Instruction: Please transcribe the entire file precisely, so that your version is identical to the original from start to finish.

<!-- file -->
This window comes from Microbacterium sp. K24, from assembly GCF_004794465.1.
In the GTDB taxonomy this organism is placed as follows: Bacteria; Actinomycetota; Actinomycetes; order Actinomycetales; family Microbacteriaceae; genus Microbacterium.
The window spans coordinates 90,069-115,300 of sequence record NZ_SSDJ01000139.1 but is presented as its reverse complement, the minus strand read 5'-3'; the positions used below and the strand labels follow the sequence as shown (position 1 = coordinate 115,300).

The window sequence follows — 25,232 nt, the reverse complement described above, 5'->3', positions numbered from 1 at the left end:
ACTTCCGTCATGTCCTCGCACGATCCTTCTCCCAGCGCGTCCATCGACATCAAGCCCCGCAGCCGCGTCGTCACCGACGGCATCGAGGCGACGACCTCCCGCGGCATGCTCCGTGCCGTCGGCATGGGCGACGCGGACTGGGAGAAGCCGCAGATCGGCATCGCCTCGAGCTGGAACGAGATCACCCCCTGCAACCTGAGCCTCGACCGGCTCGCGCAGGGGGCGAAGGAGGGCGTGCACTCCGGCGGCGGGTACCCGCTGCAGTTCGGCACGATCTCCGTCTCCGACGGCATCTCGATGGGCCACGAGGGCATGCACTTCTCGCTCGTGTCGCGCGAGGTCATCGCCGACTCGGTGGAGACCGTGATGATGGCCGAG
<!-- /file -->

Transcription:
This window comes from Microbacterium sp. K24, from assembly GCF_004794465.1.
In the GTDB taxonomy this organism is placed as follows: Bacteria; Actinomycetota; Actinomycetes; order Actinomycetales; family Microbacteriaceae; genus Microbacterium.
The window spans coordinates 90,069-115,300 of sequence record NZ_SSDJ01000139.1 but is presented as its reverse complement, the minus strand read 5'-3'; the positions used below and the strand labels follow the sequence as shown (position 1 = coordinate 115,300).

The window sequence follows — 25,232 nt, the reverse complement described above, 5'->3', positions numbered from 1 at the left end:
ACTTCCGTCATGTCCTCGCACGATCCTTCTCCCAGCGCGTCCATCGACATCAAGCCCCGCAGCCGCGTCGTCACCGACGGCATCGAGGCGACGACCTCCCGCGGCATGCTCCGTGCCGTCGGCATGGGCGACGCGGACTGGGAGAAGCCGCAGATCGGCATCGCCTCGAGCTGGAACGAGATCACCCCCTGCAACCTGAGCCTCGACCGGCTCGCGCAGGGGGCGAAGGAGGGCGTGCACTCCGGCGGCGGGTACCCGCTGCAGTTCGGCACGATCTCCGTCTCCGACGGCATCTCGATGGGCCACGAGGGCATGCACTTCTCGCTCGTGTCGCGCGAGGTCATCGCCGACTCGGTGGAGACCGTGATGATGGCCGAG